When I published my first book back in 2014, I wasn’t emotionally ready for reviews. I tried my best to stop myself checking them, but my curiosity was too strong. So when the reviews started rolling in, and though the positives were encouraging, my first negatives really put me down. My first was a DNF with little feedback except for a few sentences. I was hurt, obviously, and became much more nervous and reluctant to send my book out to bloggers.
What if everyone else thought the same? What if my book baby was really that bad? What if everyone else hates it?
Reviews kept coming and no matter how many positives I received, I couldn’t shake that disappointment I felt from my first DNF and any negative reviews that followed. Why was I dwelling so much on these negative comments when other readers were enjoying it? Because it is my baby. And no one wants to hear that their baby is ugly! How insulting!
Later, I received a more positive and constructive message which was far more helpful. The reviewer went into detail about the style and structure of my sentences. But her enjoyment of the story was enough to get a positive review. It was her constructive criticism that helped me to consider a re-edit, reread, and professional copy edit of the book after which I did a relaunch. I was so grateful for her comments because she helped me delve more deeply into understanding what being an indie author means. When I first published, I really didn’t think it through or research deeply. I just jumped right in—without even really trying the traditional way—because I was too eager to get the story out there.
I’ve learned so much more about this industry as time’s gone by. And though I was still affected by the reviews of my work, it was only four years after book one’s launch that I started to feel less affected by them.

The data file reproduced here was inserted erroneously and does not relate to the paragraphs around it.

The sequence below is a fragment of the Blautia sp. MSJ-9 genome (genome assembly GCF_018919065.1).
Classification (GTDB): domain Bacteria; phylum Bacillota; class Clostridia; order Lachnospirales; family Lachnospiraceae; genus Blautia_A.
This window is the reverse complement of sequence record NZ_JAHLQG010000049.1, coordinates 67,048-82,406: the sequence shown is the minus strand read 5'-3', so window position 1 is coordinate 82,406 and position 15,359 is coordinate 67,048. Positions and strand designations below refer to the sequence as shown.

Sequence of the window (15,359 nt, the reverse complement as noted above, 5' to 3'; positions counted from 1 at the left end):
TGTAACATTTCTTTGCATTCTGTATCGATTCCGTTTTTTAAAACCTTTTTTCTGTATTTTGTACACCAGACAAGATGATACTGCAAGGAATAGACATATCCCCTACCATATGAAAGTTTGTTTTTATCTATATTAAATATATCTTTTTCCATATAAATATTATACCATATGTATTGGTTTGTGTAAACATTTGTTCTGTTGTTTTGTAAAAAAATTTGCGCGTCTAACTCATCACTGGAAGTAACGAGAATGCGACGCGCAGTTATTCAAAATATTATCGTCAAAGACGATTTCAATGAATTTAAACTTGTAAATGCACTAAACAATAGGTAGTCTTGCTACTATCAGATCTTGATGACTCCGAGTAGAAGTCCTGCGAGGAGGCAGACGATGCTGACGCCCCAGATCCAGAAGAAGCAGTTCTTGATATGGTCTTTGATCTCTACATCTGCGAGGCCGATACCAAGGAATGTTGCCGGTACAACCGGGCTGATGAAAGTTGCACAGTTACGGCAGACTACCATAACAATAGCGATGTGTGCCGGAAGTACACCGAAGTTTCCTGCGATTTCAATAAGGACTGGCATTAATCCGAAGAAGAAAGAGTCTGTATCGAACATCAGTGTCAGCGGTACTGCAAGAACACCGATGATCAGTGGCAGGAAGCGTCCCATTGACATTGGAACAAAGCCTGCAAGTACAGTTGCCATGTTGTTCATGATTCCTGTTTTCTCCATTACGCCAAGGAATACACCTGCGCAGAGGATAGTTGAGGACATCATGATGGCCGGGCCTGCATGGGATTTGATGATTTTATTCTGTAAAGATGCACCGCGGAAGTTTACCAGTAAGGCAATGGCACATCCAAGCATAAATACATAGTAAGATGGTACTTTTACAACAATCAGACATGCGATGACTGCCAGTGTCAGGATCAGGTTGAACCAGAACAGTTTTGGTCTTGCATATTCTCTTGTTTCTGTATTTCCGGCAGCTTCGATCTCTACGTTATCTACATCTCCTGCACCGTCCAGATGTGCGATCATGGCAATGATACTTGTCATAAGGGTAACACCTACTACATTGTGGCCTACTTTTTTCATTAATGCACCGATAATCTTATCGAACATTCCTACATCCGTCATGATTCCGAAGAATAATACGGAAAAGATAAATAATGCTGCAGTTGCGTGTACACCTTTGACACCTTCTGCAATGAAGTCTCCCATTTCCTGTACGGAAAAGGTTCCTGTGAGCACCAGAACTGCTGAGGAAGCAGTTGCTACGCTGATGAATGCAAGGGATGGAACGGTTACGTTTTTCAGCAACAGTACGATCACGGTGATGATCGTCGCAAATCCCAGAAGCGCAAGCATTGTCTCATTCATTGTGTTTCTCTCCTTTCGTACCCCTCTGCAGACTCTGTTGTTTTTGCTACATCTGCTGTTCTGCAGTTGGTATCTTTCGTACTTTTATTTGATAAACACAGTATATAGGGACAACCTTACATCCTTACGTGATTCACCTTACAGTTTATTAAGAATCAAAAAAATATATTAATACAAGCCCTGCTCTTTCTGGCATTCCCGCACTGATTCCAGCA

So what changed?
First, I became more active on Goodreads and added my own reviews of novels. I started to read books with a deeper intention. It was no longer about liking or not liking. I had to give my reasons. When doing this, I noticed how much my opinions on books were so different others. You can see this in reader Facebook groups too.
Second, I submitted my first book to Netgalley to get more reviews, and the results were fascinating. I really started to appreciate how various the opinions of reviewers are. How much opinions can change from person to person. So I started to just think more about it. How often does a friend tell us you you have to watch this show, you have to read this book, you have to eat this food, but when you do you start to wonder what your friend is on. Why are they so passionate about something that I think is just… meh? There are some insanely popular books, TV shows, and movies out there, and I really don’t understand why! I just can’t appreciate them in the same way as others do. And I now admit that the same can be said for my work.
I have some readers that love my books, and some that don’t like them at all. I have others that think they are just... meh. And that’s OK. I am OK with that. I feel the same way about some books, TV shows, movies, and food too. I've read some books that were awesome and then read another book by the same author and had to force myself to finish it!
As the saying goes, no matter how much you try, you can’t please everyone.
What I can do is grow as an author. Take on new stories, learn how to write better, take course, all to perfect my style. I believe I am a better writer than I was six years ago. My writing has matured. I have actively studied and practised how to be better. And I hope some of you have noticed that. As for reviews, I love to read the good ones. They help to validate the nervous child inside me. And the bad? They help me understand readers, they help me push myself to be better. But the ugly ones? They helped me grow a backbone.
Until next time,
Stay Safe, Stay Health, and Stay Gold